The Power of Simplicity: An AKG K701 Review

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As audiophiles, we’ve always struggled to find headphones that weren’t too heavy on the lows. Recently, a friend suggested that we try an alternative by AKG Acoustics. Given their reputation, we followed his advice and decided to write an AKG K701 review in the process. We’re very picky when it comes to our music, so meeting our expectations isn’t a walk in the park. Were these as good as they seemed? Let’s see.

  • How to choose your headphones

To understand the topics we’ll be discussing, there a few things you should know first. When buying a set of wired headphones, you should be mindful of the following things:

  • Audio performance

If you’re investing in a quality set of headphones, their sound should be your main concern. Headphones don’t have the same limitations as earphones, so there isn’t a reason to settle for anything less than great. The drivers’ size, as well as their quality, would be the ones ensuring your listening pleasure, so invest accordingly.

Additionally, you can purchase a headphone amplifier to get the most out of your headphones. Particularly among the higher-end alternatives, using an amp delivers a significantly richer experience. Those aren’t too expensive and are a must-have for audiophiles and passionate music-lovers alike.

  • Open-back or closed-back?

There’s a heated debate regarding whether you should go open-back or closed-back when you’re picking headphones. The experience you’ll get will heavily depend on your choice, so be cautious.

Closed-back headphones could be considered the standard, and their enclosed cans give you a solid noise-isolation. Nonetheless, the open-back design has its own set of merits. Although you won’t get noise-isolation, the sound blends nicely with the ambient noise in quiet environments. Using them, you don’t feel like you’re wearing headphones, which paired with a good sound-stage translates into a one-of-a-kind experience. However, in loud environments, the ambient sound will get in the way, which is very unpleasant.

  • Ensured durability

Headphones range in price considerably, going from $50 to $500 in the blink of an eye. With a bigger price tag, you’ll also have to add more safety measures to protect your investment. Unfortunately, judging the quality of a set of headphones from a glance is unreliable at best.

A common way to go about was to estimate their construction quality by weight. Sadly, brands are aware of that, and often include heavier materials just for the sake of feeling “sturdier”. Personally, we don’t trust any claims of durability unless proven otherwise. To be on the safe, we also prefer buying from trustworthy brands, despite the bigger price tags attached.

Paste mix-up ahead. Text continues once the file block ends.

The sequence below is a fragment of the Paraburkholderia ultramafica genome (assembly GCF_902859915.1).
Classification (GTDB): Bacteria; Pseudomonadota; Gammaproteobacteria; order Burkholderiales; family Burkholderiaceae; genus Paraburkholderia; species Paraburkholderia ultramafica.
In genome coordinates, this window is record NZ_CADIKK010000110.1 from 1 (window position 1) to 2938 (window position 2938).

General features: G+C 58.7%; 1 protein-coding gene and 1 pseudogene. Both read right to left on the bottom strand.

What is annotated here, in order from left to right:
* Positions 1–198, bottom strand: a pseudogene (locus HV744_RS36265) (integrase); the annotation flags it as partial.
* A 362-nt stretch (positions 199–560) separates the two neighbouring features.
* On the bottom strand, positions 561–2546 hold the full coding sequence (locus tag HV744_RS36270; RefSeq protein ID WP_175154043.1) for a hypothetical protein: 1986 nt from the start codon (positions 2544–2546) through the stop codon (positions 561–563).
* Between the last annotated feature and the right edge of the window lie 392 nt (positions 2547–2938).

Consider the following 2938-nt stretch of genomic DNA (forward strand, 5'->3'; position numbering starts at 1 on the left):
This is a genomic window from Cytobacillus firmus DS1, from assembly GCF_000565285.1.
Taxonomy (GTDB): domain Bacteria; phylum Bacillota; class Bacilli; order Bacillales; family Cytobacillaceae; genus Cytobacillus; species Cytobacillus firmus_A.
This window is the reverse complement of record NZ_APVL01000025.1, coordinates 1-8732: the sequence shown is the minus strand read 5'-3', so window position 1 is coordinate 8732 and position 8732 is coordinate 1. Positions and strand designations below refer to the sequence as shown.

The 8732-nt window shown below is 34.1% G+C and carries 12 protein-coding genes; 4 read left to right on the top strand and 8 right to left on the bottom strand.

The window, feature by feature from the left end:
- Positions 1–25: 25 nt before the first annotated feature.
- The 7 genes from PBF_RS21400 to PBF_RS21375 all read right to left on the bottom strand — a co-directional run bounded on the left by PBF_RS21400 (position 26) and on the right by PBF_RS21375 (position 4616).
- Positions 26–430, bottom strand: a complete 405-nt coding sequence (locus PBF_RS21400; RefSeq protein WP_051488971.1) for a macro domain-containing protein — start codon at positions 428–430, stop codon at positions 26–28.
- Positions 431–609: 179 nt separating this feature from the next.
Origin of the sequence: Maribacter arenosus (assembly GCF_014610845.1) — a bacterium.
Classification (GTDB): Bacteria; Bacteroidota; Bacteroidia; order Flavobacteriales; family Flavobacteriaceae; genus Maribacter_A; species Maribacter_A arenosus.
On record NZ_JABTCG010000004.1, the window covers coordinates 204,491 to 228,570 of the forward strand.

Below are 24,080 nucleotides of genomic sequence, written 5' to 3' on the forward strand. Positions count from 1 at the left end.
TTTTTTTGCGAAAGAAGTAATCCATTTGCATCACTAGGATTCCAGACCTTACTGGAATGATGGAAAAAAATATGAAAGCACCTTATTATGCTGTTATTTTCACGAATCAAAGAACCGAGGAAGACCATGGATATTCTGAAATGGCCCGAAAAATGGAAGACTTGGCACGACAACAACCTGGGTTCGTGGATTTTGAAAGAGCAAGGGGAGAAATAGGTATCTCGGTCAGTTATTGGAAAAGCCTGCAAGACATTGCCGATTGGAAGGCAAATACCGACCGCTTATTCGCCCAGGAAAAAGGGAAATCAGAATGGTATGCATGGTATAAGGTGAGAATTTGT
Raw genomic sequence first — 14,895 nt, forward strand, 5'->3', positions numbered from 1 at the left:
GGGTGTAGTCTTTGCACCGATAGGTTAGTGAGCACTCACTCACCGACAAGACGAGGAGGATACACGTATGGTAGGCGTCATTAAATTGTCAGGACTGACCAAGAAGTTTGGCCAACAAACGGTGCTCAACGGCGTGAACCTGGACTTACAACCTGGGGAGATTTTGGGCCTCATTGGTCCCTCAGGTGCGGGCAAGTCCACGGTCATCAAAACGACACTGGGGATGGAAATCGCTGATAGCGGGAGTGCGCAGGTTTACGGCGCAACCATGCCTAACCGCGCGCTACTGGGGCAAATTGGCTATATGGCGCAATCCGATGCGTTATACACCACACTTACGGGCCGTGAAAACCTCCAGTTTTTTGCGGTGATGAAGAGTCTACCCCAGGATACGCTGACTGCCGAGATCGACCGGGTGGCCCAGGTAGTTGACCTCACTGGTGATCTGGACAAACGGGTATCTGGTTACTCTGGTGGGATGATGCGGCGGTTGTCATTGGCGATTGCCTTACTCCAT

• Cords and plugs

Aside from the above mentioned, there are other elements that you need to consider before buying headphones. The cord’s length, for instance, needs to fit the use you’ll be requiring from your headphones. These cables come in many sizes, materials and some headphones allow you to disconnect them from the cans.

You may need to purchase adapters to plug your headphones if you’re connecting them to amps, keyboards, and similar devices. 65 mm audio jacks are common in high-capacity audio hardware, which means that you might have to plan accordingly. Thankfully, those aren’t particularly expensive, so it shouldn’t set you back too much.

  • AKG K701 Review

You can get it here:

We wanted to add an open-back alternative to our modest home studio, and these had a great reputation. Many times, we were asked to give them a try, but we were initially skeptical. We agreed to try them just so we can write an AKG review afterward.  However, we stand corrected because they turned out to be everything we wanted, and then some. In summary, the highlights of our experience with the K701 were:

Clean and detailed sound

Sound-wise, the AKG 701 is a very interesting choice. Unlike most headphones, their tune stays as authentic as possible, without common audio enhancements like bass-boosting. This results in a particular experience that would check an audiophile’s biggest boxes, due to their high fidelity and detail.

Bass-heads might be put out by the lack of an overemphasized lower range, but these fare well enough without it. Their lows are still rumbling, powerful, and deep, just not trying to take the main-stage all the time. And the higher ranges, particularly the vocals, benefit from their greater fidelity the most. The subtle infections in singing take a new meaning when they aren’t being held hostage by an all-encompassing bass.

The amount of detail you can hear through these surprised us, outperforming most top-grade alternatives in that regard. Pretty much every note can be clearly heard from start to finish, which makes them good for many demanding tasks. The K701’s audio profile could easily find a privileged place in any home studio, or even in proper professional settings.

  • A solid design